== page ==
Monday, August 10, 2009

Of Mints and Markers: Curiously Strong and Sharp

Some products are things we never knew we needed. Smart marketing takes advantage of the unique ways that people value everyday items.

Before they became ubiquitous, Altoids were just a novelty product, something hipsters and old men handed out to their cronies. But then something happened and they became a must-have, commonly recognized brand. In 1995, when Kraft foods acquired the product, it had been around for, well, centuries, notable both for the concentration of peppermint oil and, starting in the 1920s, the clever tin in which they were housed. Their new campaign was rather tongue-in-cheek and campy with vague sexual references. The most famous was the turn-of-the-century carnival worker featured with the caption "Nice Altoids."

This ad ran for what felt like an eternity in contemporary marketing terms, but it also gave the mints a notoriety among a certain segment of the population. Nowadays, everyone knows the Curiously Strong Peppermint, its variations (chocolate covered ginger, so far from the original, but still so good), and of course, the tin. Altoids can now be found in many flavors as well as gum and sours and claim to be the number one mint in the USA, which has prompted the corporate owners to move manufacturing from Europe to Tennessee.

Another product that suddenly appears necessary to everyone's daily life is the Sharpie. Twenty years ago, permanent markers were the kind of thing moms used to label kid's clothes before sending them off to camp or office workers kept around to make sure their lunch leftovers in the company refrigerator didn't get eaten by someone else. Black and red were standard -- green was for unusual circumstances. Graffiti artists have always loved Sharpie (In college towns, local coffee shops even began leaving Sharpies in the restrooms, encouraging poetry on the walls and using the big fat black version to "erase" anything too raucous). Nowadays, the brand name Sharpie has replaced the less colorful "permanent marker" (like calling a tissue a Kleenex, the item and the brand have unconsciously collided.) The parent company, seeing a perfect opportunity, is coloring the world. Indeed, Sharpies have become an art necessity: here in Pittsburgh, the most local venerable shoe store staged a promotional event, where local tattoo artists would grace any newly purchased pair of Ugg boots for free.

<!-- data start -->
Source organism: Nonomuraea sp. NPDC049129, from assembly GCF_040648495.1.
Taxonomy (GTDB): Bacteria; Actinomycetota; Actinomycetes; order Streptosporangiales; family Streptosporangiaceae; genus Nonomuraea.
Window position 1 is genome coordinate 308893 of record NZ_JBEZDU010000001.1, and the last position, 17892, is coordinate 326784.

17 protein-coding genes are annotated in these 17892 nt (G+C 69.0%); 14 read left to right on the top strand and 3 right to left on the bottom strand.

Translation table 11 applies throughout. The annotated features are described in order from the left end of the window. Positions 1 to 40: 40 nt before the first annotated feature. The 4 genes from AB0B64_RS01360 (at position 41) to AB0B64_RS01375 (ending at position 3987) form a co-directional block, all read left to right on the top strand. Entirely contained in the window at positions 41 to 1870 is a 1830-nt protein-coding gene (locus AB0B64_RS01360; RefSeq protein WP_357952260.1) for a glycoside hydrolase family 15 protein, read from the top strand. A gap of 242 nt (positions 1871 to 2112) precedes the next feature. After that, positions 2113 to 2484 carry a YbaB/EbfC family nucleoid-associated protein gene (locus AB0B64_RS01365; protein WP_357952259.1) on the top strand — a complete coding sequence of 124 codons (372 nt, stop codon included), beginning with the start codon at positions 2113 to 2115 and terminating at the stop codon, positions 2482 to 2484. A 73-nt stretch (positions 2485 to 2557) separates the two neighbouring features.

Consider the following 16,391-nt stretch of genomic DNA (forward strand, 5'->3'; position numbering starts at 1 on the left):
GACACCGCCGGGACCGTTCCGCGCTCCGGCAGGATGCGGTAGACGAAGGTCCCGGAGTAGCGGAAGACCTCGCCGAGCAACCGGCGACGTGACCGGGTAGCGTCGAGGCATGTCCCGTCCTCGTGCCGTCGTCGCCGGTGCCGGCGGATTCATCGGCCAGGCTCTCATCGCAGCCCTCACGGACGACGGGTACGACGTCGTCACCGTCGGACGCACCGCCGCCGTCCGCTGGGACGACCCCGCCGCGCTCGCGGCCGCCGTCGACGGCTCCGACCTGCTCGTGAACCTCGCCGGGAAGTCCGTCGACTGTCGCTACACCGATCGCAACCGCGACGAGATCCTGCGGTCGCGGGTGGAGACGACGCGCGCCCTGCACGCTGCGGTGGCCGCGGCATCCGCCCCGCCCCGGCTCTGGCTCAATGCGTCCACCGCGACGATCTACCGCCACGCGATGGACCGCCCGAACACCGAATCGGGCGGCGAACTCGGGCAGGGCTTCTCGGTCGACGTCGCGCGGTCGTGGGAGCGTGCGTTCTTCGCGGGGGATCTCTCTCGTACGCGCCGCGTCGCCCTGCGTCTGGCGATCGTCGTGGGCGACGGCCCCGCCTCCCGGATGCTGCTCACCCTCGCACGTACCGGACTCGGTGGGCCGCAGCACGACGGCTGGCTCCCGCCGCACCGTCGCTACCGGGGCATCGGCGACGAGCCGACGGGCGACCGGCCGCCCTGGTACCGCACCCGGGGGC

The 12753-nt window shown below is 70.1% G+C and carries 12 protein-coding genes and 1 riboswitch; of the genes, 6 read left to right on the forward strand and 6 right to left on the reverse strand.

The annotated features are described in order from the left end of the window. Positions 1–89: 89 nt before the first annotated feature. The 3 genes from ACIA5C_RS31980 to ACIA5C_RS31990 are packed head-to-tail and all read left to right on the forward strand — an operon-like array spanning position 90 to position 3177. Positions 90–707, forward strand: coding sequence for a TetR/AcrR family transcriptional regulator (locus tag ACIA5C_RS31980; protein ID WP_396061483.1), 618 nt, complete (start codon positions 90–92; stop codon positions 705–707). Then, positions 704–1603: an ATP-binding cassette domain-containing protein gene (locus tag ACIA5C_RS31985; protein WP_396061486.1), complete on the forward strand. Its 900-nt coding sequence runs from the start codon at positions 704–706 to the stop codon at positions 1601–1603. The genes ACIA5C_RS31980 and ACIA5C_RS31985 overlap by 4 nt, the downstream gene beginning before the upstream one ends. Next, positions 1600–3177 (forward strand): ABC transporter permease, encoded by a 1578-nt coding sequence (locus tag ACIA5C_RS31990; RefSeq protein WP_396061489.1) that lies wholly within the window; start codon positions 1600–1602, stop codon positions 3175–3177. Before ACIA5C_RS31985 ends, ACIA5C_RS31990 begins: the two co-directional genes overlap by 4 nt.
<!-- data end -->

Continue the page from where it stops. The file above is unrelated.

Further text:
Building on this kind of unusual usage, Sharpie has smartly linked its new website, sharpieuncapped, to a whole host of online communities, DIY enthusiasts, kids, and artists who generate endless innovative ways to use sharpies. There's even a David Beckham promotion, some amazing surf boards, and a nice YouTube video showing exactly how to transfer a design to a t-shirt. And for the really ambitious, there's always the opportunity to emulate artist Tim Bernard, whose Sharpie murals translate well into car designs.

Referencing their most recent summer campaign, Sally Grimes, global vice president of marketing for Sharpie, told Marketing Daily: " We're starting now because we think Sharpie is about much more than a school supply. It's a tool for self-expression not necessarily tied to any particular season."

It's one thing for a product to work its way into people's list of necessities and it's another for companies to capitalize on that successfully. For mints and markers, you can't do better than these.

1 comment:

Caroline said...

Very colorful blog... Very attractive. I hope it's brining you a lot of success. I love your posts, very interesting and fun! Keep up the awesome work!